In a nutshell, our results are the following. First, technology shocks while spurring GDP growth, display a negative effect on hours worked at least on impact, independently of the state of the economy. Moreover, within the main sample the effects on hours are persistently abundantly negative in low growth periods whereas they do not turn out to be significantly different from zero in good times in the long-run. In this respect our work generalizes the existing literature: technology shocks spur economic growth without impinging employment in good times, whereas in recessions the effect on employment is strongly negative and that on GDP is negligible. We also find that the dynamics of hours worked in the aftermath of a technology shock is mostly due to the response of the number of employees rather than hours per worker. Adjustments via the extensive margin appears then more relevant than those occurring along the intensive margin.
However, the effects on aggregate demand depend on the sampled period, with a higher impact during the Great Moderation and the Great Recession that followed it. Moreover, the impact of technology shocks in good or bad times depends on the chosen sample. Indeed, tech shocks exert a stronger negative effect on employment prior the mid 80s in low growth periods, whereas the opposite holds with the beginning of the Great Moderation and it is preserved with the Great Recession: the long-run response of hours worked turns positive in recessions. Thus, our analysis generalizes the existing evidence about the milder effects of tech shocks on employment during the Great Moderation. First, we show that such result is due to the higher effects exerted in low growth periods. Moreover, we demonstrate that the Great Recession doesn't appear to change the results. We also show that the observed switch is more due to the extensive margins (increased number of employees) rather than to the intensive margin (employees working harder). Finally, as to the transmission channels at work, although we are not provided with a definitive answer regarding the reasons for such a regime shift, we document several changes in the responses of different relevant economic time series which are consistent with some of the proposed explanations. In particular, we stress the role of investment, credit markets and stabilization policies.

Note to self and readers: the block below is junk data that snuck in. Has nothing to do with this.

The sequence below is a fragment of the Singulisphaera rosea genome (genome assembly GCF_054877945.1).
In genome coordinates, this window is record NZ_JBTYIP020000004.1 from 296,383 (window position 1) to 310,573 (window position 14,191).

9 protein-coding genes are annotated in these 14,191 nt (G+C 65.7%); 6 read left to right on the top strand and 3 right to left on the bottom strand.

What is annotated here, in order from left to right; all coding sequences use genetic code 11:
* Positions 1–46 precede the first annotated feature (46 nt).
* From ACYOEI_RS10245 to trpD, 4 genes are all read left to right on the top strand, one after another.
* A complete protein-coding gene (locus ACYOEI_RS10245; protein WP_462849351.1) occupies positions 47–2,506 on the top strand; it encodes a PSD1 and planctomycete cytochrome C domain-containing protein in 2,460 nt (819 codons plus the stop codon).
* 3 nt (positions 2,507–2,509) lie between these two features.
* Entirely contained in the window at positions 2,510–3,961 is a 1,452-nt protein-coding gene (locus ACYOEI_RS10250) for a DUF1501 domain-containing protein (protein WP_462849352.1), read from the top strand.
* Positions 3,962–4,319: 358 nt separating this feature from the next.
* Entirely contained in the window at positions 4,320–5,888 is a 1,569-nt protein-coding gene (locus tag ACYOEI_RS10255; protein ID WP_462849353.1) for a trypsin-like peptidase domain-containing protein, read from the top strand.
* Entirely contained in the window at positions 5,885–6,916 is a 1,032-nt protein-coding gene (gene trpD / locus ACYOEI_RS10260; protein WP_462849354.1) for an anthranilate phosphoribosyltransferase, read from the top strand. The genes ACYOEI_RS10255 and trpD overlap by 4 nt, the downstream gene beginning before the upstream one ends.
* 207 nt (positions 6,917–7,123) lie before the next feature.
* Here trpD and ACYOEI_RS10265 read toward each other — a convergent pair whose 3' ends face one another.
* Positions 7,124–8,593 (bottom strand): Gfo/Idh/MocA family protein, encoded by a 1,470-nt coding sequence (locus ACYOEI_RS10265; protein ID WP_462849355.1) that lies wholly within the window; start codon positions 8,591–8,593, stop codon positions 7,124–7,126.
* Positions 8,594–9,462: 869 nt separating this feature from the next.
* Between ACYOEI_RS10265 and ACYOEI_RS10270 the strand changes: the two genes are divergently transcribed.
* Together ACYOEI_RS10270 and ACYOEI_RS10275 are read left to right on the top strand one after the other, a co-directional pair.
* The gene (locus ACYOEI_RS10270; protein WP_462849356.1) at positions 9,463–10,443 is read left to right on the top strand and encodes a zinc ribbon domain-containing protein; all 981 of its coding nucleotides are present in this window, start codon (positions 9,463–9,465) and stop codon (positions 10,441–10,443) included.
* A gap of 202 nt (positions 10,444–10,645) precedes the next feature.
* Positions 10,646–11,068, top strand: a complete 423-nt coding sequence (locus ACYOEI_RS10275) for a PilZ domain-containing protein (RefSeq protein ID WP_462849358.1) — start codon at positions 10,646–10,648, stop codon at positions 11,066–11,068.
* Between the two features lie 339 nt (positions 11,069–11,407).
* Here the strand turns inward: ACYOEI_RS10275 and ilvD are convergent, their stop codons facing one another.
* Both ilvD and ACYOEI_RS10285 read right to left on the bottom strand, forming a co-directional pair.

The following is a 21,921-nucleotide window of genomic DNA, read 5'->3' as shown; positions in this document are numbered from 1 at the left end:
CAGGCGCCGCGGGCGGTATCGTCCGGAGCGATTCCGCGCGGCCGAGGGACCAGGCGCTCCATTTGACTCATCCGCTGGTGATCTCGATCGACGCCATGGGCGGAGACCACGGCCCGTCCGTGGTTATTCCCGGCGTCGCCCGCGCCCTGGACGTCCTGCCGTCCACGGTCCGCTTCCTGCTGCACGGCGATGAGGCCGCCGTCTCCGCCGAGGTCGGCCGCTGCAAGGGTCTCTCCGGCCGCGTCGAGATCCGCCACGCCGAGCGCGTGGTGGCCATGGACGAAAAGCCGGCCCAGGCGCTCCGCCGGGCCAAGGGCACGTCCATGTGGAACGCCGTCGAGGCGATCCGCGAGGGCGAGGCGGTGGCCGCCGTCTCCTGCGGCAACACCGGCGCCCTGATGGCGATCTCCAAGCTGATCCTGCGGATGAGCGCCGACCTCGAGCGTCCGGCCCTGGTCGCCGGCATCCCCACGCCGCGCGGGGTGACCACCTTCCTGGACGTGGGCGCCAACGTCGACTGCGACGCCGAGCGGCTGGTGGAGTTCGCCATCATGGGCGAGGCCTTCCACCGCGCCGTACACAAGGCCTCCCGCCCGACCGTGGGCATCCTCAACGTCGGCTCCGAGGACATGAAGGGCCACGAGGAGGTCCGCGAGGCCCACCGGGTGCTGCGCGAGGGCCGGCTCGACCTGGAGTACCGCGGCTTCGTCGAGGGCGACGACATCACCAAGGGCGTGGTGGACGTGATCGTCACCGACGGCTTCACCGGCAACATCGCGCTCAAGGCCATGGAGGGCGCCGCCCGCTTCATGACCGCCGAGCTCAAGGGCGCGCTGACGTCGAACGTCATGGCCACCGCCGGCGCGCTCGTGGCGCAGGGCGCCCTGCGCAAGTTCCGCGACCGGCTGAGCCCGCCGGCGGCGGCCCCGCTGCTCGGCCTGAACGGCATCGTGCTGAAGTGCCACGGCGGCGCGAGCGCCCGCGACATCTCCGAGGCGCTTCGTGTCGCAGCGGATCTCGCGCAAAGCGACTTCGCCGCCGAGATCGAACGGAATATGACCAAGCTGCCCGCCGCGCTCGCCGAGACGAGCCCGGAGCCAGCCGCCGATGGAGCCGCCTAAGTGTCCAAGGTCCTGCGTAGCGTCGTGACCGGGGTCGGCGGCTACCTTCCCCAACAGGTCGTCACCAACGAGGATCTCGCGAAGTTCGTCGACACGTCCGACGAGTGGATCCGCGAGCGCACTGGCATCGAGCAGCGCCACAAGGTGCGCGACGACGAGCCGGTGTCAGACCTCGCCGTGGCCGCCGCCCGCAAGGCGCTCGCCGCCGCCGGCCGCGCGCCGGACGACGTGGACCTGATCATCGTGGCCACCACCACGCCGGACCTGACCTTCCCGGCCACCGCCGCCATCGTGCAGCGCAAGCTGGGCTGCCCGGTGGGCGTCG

What about the contribution of chapter with respect the main focus of our analysis here? The work explores some of the most studied relations in describing macroeconomic dynamics -- those between technology, output and employment -- and assess how they have changed over time with special regard to macroeconomic regimes and transformations of the structure of the economy. As to the latter, financial markets emerge as a key actor in determining a broad shift in the transmission mechanisms of technology shocks. These two features are enlightening with respect to the analysis that follows. First, Chapter 3 shows that we cannot sensibly analyze post WWII US economy without distinguishing the pre Volcker era with respect to the post mid 80s period. Second, it also shows that financial markets may have played a pivotal role in shaping this transformation.
In the light of this findings, the applications which follow characterize the linkages between financial markets and real economy by concentrating upon the post mid 80s period; and extend the main ideas explored in Chapter 3 to consider their contribution as a further source of macroeconomic regime switching.